Algerian troops find huge arms cache on Libya border


* Rockets, arms near southern border with Libya

* Algeria, Libya's other neighbours wary of Libyan turmoil

* Al Qaeda local affiliate, other Islamists operate in area

By Lamine Chikhi

ALGIERS, Oct 24 (Reuters) - Algerian troops discovered ahuge arms cache near the border with Libya, including hundredsof surface-to-air missiles, rockets and landmines, an Algeriansecurity source said on Thursday.

"It is an arsenal of war," the source, who asked not to benamed, told Reuters, adding that it likely belonged tomilitants.

Algeria is worried about violence spilling over fromneighbouring Libya, where a fragile central government isstruggling to contain militias and Islamist militants operatingin its lawless southern desert.

The source said the cache was found in Illizi in southernAlgeria, about 200 km (125 miles) from the Amenas gas plant,which Libyan-based Islamist militants attacked in January,killing nearly 40 foreign contractors.

The weapons included 100 anti-aircraft missiles, more than500 MANPAD shoulder-launched rockets often used against lowflying aircraft like helicopters, and hundreds of rocketlaunchers, rifles, landmines and rocket-propelled grenades, thesource added.

He did not give further details on how or when the arms wererecovered.

Two years after its civil war toppled Muammar Gaddafi, Libyais still awash with weapons from the former leader's regime andthe militias who fought him.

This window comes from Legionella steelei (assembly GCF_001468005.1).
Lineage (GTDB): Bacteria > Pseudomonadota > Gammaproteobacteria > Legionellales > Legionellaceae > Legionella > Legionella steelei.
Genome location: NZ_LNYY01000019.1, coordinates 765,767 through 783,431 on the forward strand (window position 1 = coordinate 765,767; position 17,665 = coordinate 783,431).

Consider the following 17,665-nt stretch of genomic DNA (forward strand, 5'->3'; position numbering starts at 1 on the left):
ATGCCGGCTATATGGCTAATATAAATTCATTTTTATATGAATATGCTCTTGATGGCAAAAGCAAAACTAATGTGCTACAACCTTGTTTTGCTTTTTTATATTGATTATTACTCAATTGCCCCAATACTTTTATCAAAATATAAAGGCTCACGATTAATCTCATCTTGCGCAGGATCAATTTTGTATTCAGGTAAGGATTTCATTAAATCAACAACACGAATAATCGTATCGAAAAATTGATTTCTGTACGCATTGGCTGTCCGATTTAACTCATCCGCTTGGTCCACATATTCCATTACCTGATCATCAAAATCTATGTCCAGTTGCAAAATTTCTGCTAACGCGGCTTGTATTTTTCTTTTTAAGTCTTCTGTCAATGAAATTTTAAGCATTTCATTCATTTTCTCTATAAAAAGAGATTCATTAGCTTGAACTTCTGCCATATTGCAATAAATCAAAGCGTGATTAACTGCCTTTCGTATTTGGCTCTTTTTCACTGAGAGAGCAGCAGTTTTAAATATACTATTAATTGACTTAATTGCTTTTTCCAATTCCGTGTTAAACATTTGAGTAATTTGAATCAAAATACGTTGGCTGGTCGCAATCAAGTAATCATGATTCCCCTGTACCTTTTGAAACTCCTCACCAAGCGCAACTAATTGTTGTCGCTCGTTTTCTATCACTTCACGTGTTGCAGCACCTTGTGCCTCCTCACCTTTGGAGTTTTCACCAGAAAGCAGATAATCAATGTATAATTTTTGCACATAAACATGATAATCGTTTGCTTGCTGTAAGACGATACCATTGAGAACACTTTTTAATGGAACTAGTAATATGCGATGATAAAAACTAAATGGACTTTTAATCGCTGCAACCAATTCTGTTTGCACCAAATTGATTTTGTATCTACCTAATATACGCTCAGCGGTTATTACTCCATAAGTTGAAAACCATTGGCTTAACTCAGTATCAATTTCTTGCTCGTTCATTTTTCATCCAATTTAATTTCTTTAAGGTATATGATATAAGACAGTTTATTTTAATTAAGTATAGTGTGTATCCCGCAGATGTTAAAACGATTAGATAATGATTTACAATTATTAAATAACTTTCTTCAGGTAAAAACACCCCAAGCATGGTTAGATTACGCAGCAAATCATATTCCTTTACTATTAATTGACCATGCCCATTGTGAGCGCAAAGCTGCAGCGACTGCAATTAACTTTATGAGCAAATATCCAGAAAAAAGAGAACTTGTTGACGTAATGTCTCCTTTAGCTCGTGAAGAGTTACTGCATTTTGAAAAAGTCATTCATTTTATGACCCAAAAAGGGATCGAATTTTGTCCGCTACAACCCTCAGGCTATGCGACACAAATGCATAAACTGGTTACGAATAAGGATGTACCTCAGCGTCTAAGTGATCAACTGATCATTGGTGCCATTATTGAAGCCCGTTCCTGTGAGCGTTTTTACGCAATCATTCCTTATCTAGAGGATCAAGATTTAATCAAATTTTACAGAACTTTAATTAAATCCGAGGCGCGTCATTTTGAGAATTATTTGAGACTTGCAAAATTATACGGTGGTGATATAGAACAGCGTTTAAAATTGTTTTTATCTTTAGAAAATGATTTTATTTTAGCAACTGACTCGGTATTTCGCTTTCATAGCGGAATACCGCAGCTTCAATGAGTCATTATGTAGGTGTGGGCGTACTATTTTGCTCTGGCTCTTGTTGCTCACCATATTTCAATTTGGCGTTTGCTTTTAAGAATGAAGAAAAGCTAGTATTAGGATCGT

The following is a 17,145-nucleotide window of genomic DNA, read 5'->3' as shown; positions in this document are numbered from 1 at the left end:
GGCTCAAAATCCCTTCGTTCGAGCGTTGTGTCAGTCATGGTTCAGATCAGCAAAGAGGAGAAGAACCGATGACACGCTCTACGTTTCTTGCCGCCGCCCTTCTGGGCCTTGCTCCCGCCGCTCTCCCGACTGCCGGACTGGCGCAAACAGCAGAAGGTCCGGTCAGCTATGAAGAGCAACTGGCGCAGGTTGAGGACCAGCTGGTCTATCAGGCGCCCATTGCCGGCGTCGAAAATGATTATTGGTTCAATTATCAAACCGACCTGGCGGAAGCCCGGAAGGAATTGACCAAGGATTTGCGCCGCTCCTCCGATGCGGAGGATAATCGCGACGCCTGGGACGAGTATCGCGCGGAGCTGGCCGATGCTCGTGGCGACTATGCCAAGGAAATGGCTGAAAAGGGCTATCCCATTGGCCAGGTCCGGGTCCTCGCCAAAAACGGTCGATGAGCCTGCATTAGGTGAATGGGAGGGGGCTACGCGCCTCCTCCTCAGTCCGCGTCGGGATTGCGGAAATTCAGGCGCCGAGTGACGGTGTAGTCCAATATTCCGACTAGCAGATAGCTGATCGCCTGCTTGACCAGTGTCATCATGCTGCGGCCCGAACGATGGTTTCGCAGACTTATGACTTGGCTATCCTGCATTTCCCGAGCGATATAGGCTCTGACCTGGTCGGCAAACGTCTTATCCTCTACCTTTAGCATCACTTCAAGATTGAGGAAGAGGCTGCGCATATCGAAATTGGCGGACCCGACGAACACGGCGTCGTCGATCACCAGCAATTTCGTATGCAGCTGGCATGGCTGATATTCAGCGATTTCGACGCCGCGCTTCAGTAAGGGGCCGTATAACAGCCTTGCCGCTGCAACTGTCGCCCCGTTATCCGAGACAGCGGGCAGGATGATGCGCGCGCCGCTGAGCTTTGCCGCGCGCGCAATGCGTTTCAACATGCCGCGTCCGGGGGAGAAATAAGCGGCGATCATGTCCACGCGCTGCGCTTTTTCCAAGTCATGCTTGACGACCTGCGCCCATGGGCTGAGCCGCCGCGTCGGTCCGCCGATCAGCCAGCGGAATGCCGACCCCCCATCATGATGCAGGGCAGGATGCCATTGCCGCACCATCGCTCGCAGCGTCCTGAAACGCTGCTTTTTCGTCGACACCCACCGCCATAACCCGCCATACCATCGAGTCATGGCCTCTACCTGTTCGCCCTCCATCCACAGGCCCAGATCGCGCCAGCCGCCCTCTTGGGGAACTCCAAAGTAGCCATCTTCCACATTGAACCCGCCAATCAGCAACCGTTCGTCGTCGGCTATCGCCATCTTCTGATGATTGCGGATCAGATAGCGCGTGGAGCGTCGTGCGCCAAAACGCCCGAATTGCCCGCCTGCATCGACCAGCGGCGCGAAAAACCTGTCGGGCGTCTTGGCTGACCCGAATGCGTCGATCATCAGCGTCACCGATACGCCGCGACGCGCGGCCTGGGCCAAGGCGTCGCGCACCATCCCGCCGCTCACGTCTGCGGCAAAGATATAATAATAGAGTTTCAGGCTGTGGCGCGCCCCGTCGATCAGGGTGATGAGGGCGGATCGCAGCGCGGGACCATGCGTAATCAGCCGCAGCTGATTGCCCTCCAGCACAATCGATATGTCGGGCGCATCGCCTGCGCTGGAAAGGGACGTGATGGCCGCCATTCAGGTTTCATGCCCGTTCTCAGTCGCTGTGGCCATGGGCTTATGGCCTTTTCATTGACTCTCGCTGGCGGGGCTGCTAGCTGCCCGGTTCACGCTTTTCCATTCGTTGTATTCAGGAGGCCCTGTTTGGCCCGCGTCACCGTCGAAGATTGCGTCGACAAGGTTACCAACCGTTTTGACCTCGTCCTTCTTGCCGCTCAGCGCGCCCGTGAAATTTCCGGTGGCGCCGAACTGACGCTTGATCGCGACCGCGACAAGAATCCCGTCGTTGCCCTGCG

Tunisia's Prime Minister Ali Larayedh told Reuters last weekIslamist militants were taking advantage of Libya's chaos to gettraining and weapons across its porous border with Tunisia.

The attack on the Amenas gas installation and Libya's chaoshave left energy companies wary over security in North Africa.BP and Norway's Statoil are still assessing whether to sendforeign workers back to Amenas.

"Algeria is a target for al Qaeda cells who may have beenplanning a major attack, maybe disrupting air traffic orstriking military aircraft or helicopters, which are the besttools to track terrorists in the desert," said security analystand Ennahar TV editor Anis Rahmani.

As well as Al Qaeda in the Islamic Maghreb, other militantgroups in North Africa include Ansar al-Sharia both in Tunisiaand Libya, and the Movement for Unity and Jihad in West Africaor MUJWA, scattered this year by the French offensive in Mali.

MUJWA recently announced it was joining forces with anothergroup led by veteran Algerian fighter Mokhtar Belmokhtar, whomasterminded the attack on the Amenas plant in January.

Seven Tunisian police were killed on Wednesday in gunbattles with militants in Tunisia, where the government twomonths ago began a crackdown on Islamist hardline, Ansaral-Sharia, blamed for killing two opposition leaders.

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